Warning of a bloody gang war if there was no surrender, the message read: "We're here to hug the kids and bring peace. We are open to dialogue and whoever wants to close now is the time.
"There's no way out… the residents don't deserve a blood war. For those who want to jump, just get to us."
Earlier this year, messages posted on TikTok and other social media platforms also revealed cartels were recruiting American teenagers to smuggle migrants across the border.
Shameless adverts showed groups offering more than $3,000 for people to drive smuggled migrants into the US, Fox News reported.
A message that appears to show cartels offering money to young Americans to smuggle migrants across the border
One ad by a drug cartel obtained by the news station reads: 'Need 2 or 3 drivers to go through a checkpoint.'
Another states that there are 'six left'. 'Lemme know ASAP for that easy cash,' it reads.
The report raised concerns that children were even taking their parents' cars to make the journey without their knowledge.
Horrific bloodshed filmed to show rivals who's boss
The sickening footage of the two Brazilian sisters sees them forced to kneel before being slaughtered, with local media reporting that they may have been aware of incidents involving local drug dealers.
Such instances are common across the country, with groups such as Comando Vermelho filming deadly 'trials' of young women accused of treachery or snitching, according to Foreign Policy.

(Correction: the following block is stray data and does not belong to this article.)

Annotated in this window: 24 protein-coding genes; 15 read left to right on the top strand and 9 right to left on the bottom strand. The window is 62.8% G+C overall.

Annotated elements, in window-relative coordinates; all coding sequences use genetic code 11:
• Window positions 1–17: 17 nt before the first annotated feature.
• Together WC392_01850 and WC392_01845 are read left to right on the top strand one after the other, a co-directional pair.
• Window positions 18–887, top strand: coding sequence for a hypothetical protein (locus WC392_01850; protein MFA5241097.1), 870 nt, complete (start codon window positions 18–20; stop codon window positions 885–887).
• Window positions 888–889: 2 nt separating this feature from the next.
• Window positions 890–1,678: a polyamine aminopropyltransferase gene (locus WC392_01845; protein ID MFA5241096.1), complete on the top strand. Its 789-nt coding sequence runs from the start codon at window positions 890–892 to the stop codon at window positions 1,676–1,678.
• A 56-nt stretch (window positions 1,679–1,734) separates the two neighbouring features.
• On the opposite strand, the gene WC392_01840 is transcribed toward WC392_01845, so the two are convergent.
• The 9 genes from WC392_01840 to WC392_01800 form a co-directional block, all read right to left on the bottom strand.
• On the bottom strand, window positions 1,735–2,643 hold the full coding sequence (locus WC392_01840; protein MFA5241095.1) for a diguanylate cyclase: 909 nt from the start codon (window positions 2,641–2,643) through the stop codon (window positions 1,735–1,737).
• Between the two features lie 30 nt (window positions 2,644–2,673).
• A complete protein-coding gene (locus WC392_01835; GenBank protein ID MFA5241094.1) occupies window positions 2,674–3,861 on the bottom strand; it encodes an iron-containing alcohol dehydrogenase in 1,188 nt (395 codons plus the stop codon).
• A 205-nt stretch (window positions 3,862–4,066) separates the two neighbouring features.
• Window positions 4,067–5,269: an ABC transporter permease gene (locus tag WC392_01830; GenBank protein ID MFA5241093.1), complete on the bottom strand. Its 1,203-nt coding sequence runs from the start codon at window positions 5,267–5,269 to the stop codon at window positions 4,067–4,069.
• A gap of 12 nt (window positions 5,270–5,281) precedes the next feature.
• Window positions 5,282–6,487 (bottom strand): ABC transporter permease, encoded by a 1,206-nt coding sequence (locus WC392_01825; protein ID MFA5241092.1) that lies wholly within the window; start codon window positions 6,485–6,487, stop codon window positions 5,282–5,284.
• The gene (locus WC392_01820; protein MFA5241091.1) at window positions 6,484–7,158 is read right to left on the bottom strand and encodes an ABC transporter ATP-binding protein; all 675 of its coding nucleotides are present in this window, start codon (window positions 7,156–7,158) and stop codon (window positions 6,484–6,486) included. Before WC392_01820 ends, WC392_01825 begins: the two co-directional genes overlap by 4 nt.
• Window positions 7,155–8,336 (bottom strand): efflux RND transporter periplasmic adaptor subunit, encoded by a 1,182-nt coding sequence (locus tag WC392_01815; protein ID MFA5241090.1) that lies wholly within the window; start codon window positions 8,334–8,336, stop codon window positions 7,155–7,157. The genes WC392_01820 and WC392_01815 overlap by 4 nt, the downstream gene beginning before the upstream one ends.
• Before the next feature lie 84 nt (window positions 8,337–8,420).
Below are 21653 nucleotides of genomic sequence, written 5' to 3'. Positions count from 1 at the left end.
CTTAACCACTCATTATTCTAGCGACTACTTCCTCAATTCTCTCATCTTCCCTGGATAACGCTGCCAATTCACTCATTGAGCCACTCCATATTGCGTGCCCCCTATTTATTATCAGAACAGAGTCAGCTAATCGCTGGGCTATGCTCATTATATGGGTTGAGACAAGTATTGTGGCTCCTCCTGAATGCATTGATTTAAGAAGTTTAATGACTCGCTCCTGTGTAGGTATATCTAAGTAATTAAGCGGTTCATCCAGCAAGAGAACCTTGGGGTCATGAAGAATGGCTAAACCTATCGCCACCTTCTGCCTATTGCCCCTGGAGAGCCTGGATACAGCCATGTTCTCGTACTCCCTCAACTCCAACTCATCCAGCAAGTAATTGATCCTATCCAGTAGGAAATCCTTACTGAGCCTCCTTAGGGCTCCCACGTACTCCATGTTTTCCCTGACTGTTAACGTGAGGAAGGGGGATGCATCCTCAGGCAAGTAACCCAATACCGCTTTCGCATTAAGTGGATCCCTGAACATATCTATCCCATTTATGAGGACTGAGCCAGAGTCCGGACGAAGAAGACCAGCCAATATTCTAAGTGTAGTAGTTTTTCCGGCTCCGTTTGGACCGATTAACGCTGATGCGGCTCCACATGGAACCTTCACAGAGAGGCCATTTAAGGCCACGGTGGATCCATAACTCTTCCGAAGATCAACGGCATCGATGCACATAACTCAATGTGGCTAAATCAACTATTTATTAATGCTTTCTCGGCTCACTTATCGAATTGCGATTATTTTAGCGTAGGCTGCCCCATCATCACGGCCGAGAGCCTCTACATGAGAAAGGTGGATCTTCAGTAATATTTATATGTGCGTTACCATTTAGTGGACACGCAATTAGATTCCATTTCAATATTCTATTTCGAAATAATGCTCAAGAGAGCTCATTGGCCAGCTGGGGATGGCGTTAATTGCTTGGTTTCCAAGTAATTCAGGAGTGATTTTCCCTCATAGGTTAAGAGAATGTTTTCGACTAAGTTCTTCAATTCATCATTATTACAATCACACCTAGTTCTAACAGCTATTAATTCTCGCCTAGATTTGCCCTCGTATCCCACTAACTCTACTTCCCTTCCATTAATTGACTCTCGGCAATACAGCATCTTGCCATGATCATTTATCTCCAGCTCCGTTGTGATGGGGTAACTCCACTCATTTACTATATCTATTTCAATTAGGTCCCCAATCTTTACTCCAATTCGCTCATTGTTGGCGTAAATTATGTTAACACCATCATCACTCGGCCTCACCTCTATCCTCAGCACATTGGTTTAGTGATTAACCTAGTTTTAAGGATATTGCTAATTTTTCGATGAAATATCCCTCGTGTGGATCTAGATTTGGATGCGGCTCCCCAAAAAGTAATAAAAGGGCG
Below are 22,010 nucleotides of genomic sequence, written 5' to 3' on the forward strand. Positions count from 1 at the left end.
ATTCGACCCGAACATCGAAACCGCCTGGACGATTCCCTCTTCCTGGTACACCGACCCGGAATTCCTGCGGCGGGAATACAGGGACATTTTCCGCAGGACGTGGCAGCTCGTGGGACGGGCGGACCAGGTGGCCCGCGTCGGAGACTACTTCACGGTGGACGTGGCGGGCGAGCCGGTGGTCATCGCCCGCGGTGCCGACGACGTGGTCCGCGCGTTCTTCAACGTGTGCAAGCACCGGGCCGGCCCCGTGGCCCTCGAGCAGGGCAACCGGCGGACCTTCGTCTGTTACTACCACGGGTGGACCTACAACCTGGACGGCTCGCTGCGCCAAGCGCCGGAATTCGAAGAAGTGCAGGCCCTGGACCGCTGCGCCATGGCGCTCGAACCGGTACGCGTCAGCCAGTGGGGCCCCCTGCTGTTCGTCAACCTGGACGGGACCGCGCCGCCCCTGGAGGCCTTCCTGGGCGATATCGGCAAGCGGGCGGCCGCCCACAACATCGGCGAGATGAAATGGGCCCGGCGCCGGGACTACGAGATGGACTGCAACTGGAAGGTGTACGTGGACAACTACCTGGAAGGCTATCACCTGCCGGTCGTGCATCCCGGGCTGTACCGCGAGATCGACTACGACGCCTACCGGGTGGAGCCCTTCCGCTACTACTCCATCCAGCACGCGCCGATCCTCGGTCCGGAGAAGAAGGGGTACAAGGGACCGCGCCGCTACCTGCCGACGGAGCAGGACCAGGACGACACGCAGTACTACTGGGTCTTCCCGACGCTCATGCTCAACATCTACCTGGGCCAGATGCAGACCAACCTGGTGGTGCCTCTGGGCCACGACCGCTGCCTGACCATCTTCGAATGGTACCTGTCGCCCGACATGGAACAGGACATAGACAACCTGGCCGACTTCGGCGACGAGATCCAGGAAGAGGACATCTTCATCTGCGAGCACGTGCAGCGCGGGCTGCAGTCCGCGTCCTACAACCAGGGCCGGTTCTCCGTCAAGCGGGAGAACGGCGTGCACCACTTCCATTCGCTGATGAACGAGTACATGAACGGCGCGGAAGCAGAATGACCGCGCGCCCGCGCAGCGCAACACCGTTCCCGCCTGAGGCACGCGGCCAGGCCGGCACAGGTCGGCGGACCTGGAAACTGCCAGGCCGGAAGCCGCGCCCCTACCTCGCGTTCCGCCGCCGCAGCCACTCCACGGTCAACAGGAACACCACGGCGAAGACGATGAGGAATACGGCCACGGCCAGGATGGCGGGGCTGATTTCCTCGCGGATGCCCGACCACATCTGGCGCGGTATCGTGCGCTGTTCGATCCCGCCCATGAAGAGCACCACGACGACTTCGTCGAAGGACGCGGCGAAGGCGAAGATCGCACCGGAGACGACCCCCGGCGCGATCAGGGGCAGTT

Lavish displays of wealth are designed to draw young social media users into a life of crime
Gang members often post taped executions of rivals, even inside prisons, on apps like YouTube and WhatsApp – not just to frighten their opponents but also to show terrified residents they have control of local communities.
With a worldwide reach, however, the gruesome footage can reach far beyond the local favelas.
Last month, TikTok was forced to apologise for a seemingly innocent video of a girl dancing which then cuts to an "unconscionably graphic" scene of a beheading.
The content left some users "traumatised" as they were duped into watching a man having his head sawed off by a group of men. The individual appearing to be beheaded is alleged to be a 19-year-old who was killed in Mexico.
South American communities, however, have also been able to use social media in their favour.
Residents of Brazil's slums, for instance, have taken to posting photos and videos of clashes between gangs like the Comando Vermelho and Terceiro Comando Puro online – to warn any locals to stay away in real-time.
Police snaring flashy thugs
Criminals' brazen use of social media to flaunt their wealth can inevitably come at a cost too, with police constantly monitoring accounts for unintentional tip offs.
As far back as 2012, a criminal known as "Shrek" was arrested after being recognised from the photos he'd been uploading to his Facebook.
The same year, Nando Bacalhau, a drug lord from Chapadao, was seized days after showing off his weapons, chains and a harem of women on YouTube – despite a $2,000 reward for his capture being offered.
Cops in Brazil are using hotlines on apps like WhatsApp to gather tips from residents, while they are also mapping social media profiles to build cases against drug traffickers when they get to court.
Whether it is enough to stem the tide of horrific public killings like the tragic sisters remains to be seen.
Got a story? Get in touch by emailing email@example.com